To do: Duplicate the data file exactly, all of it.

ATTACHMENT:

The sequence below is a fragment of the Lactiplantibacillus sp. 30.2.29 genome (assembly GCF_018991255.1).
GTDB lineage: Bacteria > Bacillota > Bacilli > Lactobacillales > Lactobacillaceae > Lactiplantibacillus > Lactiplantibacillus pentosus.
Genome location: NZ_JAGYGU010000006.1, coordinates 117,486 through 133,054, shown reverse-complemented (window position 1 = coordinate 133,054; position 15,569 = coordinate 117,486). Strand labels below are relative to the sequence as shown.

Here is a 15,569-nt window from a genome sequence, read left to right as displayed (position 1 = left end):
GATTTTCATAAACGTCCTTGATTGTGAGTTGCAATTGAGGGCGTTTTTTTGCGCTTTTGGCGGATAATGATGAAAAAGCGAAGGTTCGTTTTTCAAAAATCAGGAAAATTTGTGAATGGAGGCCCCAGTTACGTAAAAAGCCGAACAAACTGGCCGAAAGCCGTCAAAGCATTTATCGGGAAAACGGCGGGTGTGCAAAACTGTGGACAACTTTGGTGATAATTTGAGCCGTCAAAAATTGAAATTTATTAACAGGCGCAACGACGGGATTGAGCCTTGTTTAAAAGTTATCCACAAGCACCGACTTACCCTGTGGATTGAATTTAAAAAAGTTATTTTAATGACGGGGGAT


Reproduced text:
The sequence below is a fragment of the Lactiplantibacillus sp. 30.2.29 genome (assembly GCF_018991255.1).
GTDB lineage: Bacteria > Bacillota > Bacilli > Lactobacillales > Lactobacillaceae > Lactiplantibacillus > Lactiplantibacillus pentosus.
Genome location: NZ_JAGYGU010000006.1, coordinates 117,486 through 133,054, shown reverse-complemented (window position 1 = coordinate 133,054; position 15,569 = coordinate 117,486). Strand labels below are relative to the sequence as shown.

Here is a 15,569-nt window from a genome sequence, read left to right as displayed (position 1 = left end):
GATTTTCATAAACGTCCTTGATTGTGAGTTGCAATTGAGGGCGTTTTTTTGCGCTTTTGGCGGATAATGATGAAAAAGCGAAGGTTCGTTTTTCAAAAATCAGGAAAATTTGTGAATGGAGGCCCCAGTTACGTAAAAAGCCGAACAAACTGGCCGAAAGCCGTCAAAGCATTTATCGGGAAAACGGCGGGTGTGCAAAACTGTGGACAACTTTGGTGATAATTTGAGCCGTCAAAAATTGAAATTTATTAACAGGCGCAACGACGGGATTGAGCCTTGTTTAAAAGTTATCCACAAGCACCGACTTACCCTGTGGATTGAATTTAAAAAAGTTATTTTAATGACGGGGGAT